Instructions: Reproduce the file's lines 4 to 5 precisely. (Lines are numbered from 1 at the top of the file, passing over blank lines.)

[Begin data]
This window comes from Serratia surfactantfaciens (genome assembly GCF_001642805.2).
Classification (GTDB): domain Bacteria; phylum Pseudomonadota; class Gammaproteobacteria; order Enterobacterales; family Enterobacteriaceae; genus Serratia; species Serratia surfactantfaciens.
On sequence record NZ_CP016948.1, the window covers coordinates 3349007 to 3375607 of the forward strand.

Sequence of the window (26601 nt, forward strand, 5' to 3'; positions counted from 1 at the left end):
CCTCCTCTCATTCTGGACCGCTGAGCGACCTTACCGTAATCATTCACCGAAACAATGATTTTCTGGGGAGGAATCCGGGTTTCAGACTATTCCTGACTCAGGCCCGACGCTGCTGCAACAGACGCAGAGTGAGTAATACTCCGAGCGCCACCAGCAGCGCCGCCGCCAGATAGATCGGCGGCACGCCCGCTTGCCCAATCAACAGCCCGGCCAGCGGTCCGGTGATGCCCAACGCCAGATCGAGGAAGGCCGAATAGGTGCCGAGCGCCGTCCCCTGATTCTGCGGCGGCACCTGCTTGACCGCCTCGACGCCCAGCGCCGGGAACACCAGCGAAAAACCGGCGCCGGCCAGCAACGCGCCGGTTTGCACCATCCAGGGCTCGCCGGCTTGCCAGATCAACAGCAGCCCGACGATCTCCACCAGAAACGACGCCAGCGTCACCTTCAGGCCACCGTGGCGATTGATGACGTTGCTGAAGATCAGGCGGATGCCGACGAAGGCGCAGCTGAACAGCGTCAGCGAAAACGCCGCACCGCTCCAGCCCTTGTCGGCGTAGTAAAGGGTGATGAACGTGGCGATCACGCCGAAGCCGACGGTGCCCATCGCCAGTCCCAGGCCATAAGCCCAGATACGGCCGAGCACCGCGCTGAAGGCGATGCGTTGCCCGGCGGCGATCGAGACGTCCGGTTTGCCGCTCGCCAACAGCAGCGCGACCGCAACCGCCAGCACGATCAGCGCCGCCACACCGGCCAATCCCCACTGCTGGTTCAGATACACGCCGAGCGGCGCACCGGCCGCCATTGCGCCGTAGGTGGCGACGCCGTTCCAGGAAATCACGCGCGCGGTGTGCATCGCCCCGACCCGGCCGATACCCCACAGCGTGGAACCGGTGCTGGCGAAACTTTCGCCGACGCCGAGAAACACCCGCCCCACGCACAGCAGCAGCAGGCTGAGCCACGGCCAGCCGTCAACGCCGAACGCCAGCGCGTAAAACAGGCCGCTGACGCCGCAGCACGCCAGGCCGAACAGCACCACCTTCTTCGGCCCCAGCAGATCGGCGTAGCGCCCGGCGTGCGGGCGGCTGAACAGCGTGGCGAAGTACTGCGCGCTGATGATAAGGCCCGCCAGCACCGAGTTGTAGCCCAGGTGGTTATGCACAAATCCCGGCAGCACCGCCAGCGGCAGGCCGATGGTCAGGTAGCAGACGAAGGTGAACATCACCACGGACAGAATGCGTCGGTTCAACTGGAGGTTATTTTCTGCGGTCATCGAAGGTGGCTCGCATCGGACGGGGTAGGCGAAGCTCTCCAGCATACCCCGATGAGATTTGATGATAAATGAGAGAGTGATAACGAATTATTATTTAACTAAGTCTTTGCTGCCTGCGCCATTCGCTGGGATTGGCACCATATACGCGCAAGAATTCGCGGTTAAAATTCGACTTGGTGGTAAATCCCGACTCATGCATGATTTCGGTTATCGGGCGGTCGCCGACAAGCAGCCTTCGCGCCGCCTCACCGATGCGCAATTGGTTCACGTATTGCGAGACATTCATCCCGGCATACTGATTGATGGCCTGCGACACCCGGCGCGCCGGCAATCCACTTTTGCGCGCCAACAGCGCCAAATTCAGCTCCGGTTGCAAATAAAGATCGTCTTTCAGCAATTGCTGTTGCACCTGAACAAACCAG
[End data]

Sequence of the window (26601 nt, forward strand, 5' to 3'; positions counted from 1 at the left end):
CCTCCTCTCATTCTGGACCGCTGAGCGACCTTACCGTAATCATTCACCGAAACAATGATTTTCTGGGGAGGAATCCGGGTTTCAGACTATTCCTGACTCAGGCCCGACGCTGCTGCAACAGACGCAGAGTGAGTAATACTCCGAGCGCCACCAGCAGCGCCGCCGCCAGATAGATCGGCGGCACGCCCGCTTGCCCAATCAACAGCCCGGCCAGCGGTCCGGTGATGCCCAACGCCAGATCGAGGAAGGCCGAATAGGTGCCGAGCGCCGTCCCCTGATTCTGCGGCGGCACCTGCTTGACCGCCTCGACGCCCAGCGCCGGGAACACCAGCGAAAAACCGGCGCCGGCCAGCAACGCGCCGGTTTGCACCATCCAGGGCTCGCCGGCTTGCCAGATCAACAGCAGCCCGACGATCTCCACCAGAAACGACGCCAGCGTCACCTTCAGGCCACCGTGGCGATTGATGACGTTGCTGAAGATCAGGCGGATGCCGACGAAGGCGCAGCTGAACAGCGTCAGCGAAAACGCCGCACCGCTCCAGCCCTTGTCGGCGTAGTAAAGGGTGATGAACGTGGCGATCACGCCGAAGCCGACGGTGCCCATCGCCAGTCCCAGGCCATAAGCCCAGATACGGCCGAGCACCGCGCTGAAGGCGATGCGTTGCCCGGCGGCGATCGAGACGTCCGGTTTGCCGCTCGCCAACAGCAGCGCGACCGCAACCGCCAGCACGATCAGCGCCGCCACACCGGCCAATCCCCACTGCTGGTTCAGATACACGCCGAGCGGCGCACCGGCCGCCATTGCGCCGTAGGTGGCGACGCCGTTCCAGGAAATCACGCGCGCGGTGTGCATCGCCCCGACCCGGCCGATACCCCACAGCGTGGAACCGGTGCTGGCGAAACTTTCGCCGACGCCGAGAAACACCCGCCCCACGCACAGCAGCAGCAGGCTGAGCCACGGCCAGCCGTCAACGCCGAACGCCAGCGCGTAAAACAGGCCGCTGACGCCGCAGCACGCCAGGCCGAACAGCACCACCTTCTTCGGCCCCAGCAGATCGGCGTAGCGCCCGGCGTGCGGGCGGCTGAACAGCGTGGCGAAGTACTGCGCGCTGATGATAAGGCCCGCCAGCACCGAGTTGTAGCCCAGGTGGTTATGCACAAATCCCGGCAGCACCGCCAGCGGCAGGCCGATGGTCAGGTAGCAGACGAAGGTGAACATCACCACGGACAGAATGCGTCGGTTCAACTGGAGGTTATTTTCTGCGGTCATCGAAGGTGGCTCGCATCGGACGGGGTAGGCGAAGCTCTCCAGCATACCCCGATGAGATTTGATGATAAATGAGAGAGTGATAACGAATTATTATTTAACTAAGTCTTTGCTGCCTGCGCCATTCGCTGGGATTGGCACCATATACGCGCAAGAATTCGCGGTTAAAATTCGACTTGGTGGTAAATCCCGACTCATGCATGATTTCGGTTATCGGGCGGTCGCCGACAAGCAGCCTTCGCGCCGCCTCACCGATGCGCAATTGGTTCACGTATTGCGAGACATTCATCCCGGCATACTGATTGATGGCCTGCGACACCCGGCGCGCCGGCAATCCACTTTTGCGCGCCAACAGCGCCAAATTCAGCTCCGGTTGCAAATAAAGATCGTCTTTCAGCAATTGCTGTTGCACCTGAACAAACCAG